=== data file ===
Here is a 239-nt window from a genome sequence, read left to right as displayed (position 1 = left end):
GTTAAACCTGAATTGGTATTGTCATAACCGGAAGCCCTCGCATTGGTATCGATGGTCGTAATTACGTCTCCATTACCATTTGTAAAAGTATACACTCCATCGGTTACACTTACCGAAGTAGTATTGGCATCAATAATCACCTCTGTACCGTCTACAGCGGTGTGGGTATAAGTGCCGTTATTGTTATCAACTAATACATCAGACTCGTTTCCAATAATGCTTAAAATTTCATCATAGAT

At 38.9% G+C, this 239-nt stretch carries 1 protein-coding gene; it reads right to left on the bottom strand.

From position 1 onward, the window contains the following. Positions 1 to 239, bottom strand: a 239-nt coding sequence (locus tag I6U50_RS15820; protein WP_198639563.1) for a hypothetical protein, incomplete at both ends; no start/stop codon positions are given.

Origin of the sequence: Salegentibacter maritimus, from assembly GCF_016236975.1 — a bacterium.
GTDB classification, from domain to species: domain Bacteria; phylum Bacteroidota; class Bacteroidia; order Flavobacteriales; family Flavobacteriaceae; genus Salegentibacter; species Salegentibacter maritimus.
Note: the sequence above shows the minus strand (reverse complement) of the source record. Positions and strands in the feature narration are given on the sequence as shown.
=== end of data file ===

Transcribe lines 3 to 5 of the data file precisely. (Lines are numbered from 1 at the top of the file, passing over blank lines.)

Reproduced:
At 38.9% G+C, this 239-nt stretch carries 1 protein-coding gene; it reads right to left on the bottom strand.

From position 1 onward, the window contains the following. Positions 1 to 239, bottom strand: a 239-nt coding sequence (locus tag I6U50_RS15820; protein WP_198639563.1) for a hypothetical protein, incomplete at both ends; no start/stop codon positions are given.

Origin of the sequence: Salegentibacter maritimus, from assembly GCF_016236975.1 — a bacterium.